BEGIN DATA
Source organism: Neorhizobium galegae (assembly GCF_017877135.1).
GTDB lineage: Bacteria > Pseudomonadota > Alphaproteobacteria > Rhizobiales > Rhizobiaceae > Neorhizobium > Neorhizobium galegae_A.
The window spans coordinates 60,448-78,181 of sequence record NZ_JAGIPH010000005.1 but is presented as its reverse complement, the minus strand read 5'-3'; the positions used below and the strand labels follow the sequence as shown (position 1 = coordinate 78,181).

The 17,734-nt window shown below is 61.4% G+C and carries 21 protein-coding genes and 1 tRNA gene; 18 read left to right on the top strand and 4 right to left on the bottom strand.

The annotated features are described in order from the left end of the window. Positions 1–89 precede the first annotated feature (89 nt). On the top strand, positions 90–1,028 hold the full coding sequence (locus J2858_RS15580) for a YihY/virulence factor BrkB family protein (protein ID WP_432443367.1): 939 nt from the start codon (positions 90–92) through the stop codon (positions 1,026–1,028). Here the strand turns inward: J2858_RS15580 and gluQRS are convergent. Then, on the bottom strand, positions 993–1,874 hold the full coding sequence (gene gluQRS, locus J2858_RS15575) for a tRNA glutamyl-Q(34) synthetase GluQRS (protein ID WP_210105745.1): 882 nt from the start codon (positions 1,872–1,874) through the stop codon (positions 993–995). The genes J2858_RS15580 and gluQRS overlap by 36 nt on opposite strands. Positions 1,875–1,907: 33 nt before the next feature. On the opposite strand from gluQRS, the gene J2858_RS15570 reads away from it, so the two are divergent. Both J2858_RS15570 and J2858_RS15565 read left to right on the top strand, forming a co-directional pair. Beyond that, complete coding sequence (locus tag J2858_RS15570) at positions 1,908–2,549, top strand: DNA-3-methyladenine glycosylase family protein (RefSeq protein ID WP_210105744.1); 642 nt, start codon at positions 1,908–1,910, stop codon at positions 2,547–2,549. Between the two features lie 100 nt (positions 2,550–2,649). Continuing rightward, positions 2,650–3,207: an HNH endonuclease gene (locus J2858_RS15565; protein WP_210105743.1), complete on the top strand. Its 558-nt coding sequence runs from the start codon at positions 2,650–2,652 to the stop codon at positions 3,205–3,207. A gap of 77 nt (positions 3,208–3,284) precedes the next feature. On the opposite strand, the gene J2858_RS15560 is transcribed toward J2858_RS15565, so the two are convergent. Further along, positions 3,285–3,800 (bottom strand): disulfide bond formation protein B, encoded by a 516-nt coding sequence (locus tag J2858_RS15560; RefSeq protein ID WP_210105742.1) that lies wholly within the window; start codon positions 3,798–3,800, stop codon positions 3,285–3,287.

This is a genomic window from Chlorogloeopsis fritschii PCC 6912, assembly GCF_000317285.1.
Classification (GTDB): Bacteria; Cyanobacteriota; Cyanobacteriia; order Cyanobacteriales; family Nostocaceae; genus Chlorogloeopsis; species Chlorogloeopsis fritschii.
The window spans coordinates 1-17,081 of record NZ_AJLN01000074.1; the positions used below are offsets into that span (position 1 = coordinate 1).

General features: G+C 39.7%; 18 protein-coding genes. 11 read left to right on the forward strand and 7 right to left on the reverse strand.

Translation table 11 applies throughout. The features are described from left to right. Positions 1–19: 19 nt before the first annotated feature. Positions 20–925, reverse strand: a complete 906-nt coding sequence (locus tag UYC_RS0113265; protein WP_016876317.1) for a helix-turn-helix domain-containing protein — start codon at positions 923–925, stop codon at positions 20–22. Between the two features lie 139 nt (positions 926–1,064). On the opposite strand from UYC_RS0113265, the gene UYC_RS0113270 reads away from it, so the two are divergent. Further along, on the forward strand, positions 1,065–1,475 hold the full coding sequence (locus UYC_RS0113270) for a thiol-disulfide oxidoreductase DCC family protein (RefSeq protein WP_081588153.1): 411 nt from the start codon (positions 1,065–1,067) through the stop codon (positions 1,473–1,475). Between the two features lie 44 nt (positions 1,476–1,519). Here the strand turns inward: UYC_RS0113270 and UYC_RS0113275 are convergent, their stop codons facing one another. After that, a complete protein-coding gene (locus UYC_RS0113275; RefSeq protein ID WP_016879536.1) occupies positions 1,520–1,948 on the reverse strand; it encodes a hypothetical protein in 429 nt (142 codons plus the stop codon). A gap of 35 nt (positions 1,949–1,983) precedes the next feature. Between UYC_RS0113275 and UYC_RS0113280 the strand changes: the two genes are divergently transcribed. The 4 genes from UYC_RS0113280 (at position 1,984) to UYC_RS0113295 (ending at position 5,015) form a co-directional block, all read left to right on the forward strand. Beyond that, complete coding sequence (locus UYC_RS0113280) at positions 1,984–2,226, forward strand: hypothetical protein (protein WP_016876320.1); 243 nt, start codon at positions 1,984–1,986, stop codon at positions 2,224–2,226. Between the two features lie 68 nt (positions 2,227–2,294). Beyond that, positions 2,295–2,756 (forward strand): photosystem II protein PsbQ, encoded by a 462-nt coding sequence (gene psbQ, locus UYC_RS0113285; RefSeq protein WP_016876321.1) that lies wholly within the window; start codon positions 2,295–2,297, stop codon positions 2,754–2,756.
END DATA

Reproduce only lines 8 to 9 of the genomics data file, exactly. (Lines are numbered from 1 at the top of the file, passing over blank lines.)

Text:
The window spans coordinates 1-17,081 of record NZ_AJLN01000074.1; the positions used below are offsets into that span (position 1 = coordinate 1).

General features: G+C 39.7%; 18 protein-coding genes. 11 read left to right on the forward strand and 7 right to left on the reverse strand.